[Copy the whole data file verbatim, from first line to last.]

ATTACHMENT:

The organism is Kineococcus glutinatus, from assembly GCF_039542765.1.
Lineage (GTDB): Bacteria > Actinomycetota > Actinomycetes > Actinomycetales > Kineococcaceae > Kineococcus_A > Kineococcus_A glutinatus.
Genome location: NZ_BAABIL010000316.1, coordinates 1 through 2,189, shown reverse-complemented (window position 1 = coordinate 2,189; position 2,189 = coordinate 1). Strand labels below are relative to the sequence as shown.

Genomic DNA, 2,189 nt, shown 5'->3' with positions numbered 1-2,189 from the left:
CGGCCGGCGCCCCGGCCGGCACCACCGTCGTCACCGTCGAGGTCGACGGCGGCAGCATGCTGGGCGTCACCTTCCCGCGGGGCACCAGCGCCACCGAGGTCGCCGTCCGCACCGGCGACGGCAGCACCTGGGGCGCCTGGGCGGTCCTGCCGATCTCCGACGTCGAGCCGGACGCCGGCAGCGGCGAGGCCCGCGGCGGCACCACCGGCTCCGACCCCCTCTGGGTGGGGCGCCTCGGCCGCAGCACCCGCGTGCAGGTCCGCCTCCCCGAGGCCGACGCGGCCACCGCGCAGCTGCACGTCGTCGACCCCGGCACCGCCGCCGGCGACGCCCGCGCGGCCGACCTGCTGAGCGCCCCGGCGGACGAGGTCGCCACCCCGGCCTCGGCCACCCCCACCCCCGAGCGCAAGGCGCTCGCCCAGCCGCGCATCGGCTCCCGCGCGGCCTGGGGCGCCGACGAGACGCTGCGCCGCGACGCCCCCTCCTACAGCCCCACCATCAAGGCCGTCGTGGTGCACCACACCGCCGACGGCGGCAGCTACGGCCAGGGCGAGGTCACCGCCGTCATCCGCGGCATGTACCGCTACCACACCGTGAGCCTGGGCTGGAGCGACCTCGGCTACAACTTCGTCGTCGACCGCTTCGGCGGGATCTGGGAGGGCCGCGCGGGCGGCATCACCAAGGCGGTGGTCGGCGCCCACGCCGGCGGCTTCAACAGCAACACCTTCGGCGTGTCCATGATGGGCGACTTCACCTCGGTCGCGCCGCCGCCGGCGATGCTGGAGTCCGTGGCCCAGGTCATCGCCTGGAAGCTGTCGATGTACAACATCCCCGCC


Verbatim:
The organism is Kineococcus glutinatus, from assembly GCF_039542765.1.
Lineage (GTDB): Bacteria > Actinomycetota > Actinomycetes > Actinomycetales > Kineococcaceae > Kineococcus_A > Kineococcus_A glutinatus.
Genome location: NZ_BAABIL010000316.1, coordinates 1 through 2,189, shown reverse-complemented (window position 1 = coordinate 2,189; position 2,189 = coordinate 1). Strand labels below are relative to the sequence as shown.

Genomic DNA, 2,189 nt, shown 5'->3' with positions numbered 1-2,189 from the left:
CGGCCGGCGCCCCGGCCGGCACCACCGTCGTCACCGTCGAGGTCGACGGCGGCAGCATGCTGGGCGTCACCTTCCCGCGGGGCACCAGCGCCACCGAGGTCGCCGTCCGCACCGGCGACGGCAGCACCTGGGGCGCCTGGGCGGTCCTGCCGATCTCCGACGTCGAGCCGGACGCCGGCAGCGGCGAGGCCCGCGGCGGCACCACCGGCTCCGACCCCCTCTGGGTGGGGCGCCTCGGCCGCAGCACCCGCGTGCAGGTCCGCCTCCCCGAGGCCGACGCGGCCACCGCGCAGCTGCACGTCGTCGACCCCGGCACCGCCGCCGGCGACGCCCGCGCGGCCGACCTGCTGAGCGCCCCGGCGGACGAGGTCGCCACCCCGGCCTCGGCCACCCCCACCCCCGAGCGCAAGGCGCTCGCCCAGCCGCGCATCGGCTCCCGCGCGGCCTGGGGCGCCGACGAGACGCTGCGCCGCGACGCCCCCTCCTACAGCCCCACCATCAAGGCCGTCGTGGTGCACCACACCGCCGACGGCGGCAGCTACGGCCAGGGCGAGGTCACCGCCGTCATCCGCGGCATGTACCGCTACCACACCGTGAGCCTGGGCTGGAGCGACCTCGGCTACAACTTCGTCGTCGACCGCTTCGGCGGGATCTGGGAGGGCCGCGCGGGCGGCATCACCAAGGCGGTGGTCGGCGCCCACGCCGGCGGCTTCAACAGCAACACCTTCGGCGTGTCCATGATGGGCGACTTCACCTCGGTCGCGCCGCCGCCGGCGATGCTGGAGTCCGTGGCCCAGGTCATCGCCTGGAAGCTGTCGATGTACAACATCCCCGCC